Contents:

9 min read

    9 min read

    Here at The Rideshare Guy, we take listening to our audience seriously. It’s why we regularly host YouTube Live events and still respond personally to the hundreds of emails we get weekly. We understand drivers are struggling right now: stay on unemployment, get out and drive, try something new entirely?

    Lyft is listening to drivers, too. Below, we’ll cover how drivers are earning on the platform now, how Lyft is prioritizing driver safety during COVID-19, and how they’re addressing the key issues drivers face on the road today.

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    This post is sponsored by Lyft and as always, all opinions are our own. We’re proud to partner with Lyft on the initiatives outlined below.

    We spoke with Lyft and did some extra research to see how drivers are earning today and what Lyft is doing during these times to help not only drivers on their platform, but the communities they are in.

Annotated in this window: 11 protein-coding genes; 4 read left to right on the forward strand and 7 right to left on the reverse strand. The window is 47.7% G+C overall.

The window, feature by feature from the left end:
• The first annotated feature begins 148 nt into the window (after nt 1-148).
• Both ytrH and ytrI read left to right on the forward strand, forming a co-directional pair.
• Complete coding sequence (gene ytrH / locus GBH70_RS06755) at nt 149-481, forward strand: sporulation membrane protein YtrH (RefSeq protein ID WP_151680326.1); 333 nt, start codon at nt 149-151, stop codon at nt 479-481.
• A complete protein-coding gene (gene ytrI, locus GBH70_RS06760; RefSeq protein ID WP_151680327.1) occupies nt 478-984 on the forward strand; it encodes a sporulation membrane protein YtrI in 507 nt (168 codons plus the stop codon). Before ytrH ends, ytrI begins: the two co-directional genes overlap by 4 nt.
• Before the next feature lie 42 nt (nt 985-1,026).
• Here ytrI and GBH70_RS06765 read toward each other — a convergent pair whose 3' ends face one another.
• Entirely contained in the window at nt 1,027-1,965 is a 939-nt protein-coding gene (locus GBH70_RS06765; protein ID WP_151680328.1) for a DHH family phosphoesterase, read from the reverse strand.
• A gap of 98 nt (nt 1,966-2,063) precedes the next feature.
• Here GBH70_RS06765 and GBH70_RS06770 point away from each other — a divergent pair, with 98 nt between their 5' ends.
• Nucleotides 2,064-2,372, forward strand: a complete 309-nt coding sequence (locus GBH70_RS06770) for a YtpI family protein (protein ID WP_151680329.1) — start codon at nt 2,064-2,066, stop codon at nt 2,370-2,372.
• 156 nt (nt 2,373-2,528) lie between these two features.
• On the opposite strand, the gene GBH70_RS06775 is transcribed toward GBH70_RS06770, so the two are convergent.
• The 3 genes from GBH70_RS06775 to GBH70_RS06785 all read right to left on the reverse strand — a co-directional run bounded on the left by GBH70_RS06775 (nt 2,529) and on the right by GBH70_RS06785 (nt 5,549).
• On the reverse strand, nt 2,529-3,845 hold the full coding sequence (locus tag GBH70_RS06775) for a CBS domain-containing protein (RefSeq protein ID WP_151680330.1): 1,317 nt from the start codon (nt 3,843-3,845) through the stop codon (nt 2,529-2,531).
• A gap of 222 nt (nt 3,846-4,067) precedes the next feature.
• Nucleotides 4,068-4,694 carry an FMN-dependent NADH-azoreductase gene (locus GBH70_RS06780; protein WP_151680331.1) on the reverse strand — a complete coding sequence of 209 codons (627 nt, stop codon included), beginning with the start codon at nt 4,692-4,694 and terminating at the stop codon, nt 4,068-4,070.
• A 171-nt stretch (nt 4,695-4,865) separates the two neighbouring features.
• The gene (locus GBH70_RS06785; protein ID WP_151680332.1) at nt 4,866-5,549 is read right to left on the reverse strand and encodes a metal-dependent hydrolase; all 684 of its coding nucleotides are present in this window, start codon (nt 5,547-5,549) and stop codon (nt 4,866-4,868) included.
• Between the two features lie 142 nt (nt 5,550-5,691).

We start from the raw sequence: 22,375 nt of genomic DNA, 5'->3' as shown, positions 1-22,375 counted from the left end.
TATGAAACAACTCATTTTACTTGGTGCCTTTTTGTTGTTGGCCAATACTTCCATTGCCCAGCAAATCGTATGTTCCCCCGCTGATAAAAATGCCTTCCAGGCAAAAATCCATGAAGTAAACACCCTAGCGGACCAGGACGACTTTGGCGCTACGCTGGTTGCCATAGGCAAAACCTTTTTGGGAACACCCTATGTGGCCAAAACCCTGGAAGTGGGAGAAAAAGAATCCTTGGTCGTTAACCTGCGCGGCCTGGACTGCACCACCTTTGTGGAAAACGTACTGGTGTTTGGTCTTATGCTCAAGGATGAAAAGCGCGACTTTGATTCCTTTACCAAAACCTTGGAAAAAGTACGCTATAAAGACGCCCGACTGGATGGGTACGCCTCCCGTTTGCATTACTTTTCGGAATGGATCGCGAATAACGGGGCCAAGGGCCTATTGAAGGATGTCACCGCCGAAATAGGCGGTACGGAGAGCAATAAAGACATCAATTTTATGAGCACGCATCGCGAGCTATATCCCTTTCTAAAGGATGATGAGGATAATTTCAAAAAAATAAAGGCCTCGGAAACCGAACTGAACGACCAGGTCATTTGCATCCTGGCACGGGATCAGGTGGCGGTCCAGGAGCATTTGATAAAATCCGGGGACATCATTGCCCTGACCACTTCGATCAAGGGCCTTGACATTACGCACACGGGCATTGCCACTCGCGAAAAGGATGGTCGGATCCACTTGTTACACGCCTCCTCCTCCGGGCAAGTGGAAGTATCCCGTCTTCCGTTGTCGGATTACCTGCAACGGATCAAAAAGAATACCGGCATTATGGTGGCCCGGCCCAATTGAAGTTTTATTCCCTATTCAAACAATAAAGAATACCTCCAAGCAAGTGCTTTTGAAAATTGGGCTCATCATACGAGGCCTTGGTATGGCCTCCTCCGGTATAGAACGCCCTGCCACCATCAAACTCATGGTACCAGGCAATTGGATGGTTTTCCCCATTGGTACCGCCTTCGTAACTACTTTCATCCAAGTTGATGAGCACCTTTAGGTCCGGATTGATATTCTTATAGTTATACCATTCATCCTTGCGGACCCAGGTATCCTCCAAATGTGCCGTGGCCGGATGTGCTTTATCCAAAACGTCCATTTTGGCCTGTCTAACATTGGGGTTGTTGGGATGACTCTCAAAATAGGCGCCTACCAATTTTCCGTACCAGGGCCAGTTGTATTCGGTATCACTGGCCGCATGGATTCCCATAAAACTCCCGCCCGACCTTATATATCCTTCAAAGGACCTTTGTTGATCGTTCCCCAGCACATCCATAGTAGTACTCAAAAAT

One thing that stood out the most was the fact that Lyft wants to hear from drivers so they can improve what they are doing and make sure they are providing what’s needed.

    It’s hard to communicate thoroughly with such a large driver base, so some of what Lyft has been doing and is working towards has been lost in the shuffle. So I’ll explain how Lyft’s special programs and how you can actually get your voice heard!

    Driver Earnings During COVID

    Lyft realizes that ridership has been down because of shelter-in-place orders and other factors during the COVID-19 pandemic. As a result, drivers’ earnings took a big dip at the beginning of COVID, but Lyft says drivers’ average hourly earnings have rebounded to pre-COVID levels.

    In fact, in many cities, drivers are even doing better than before COVID because despite reduced demand, there are even less drivers (supply). The drivers we’ve talked with are experiencing these high earnings, and Lyft even shared what most drivers have been making right now in hourly earnings in a few major cities[1]. Per- hour online and before expenses, most drivers made at least: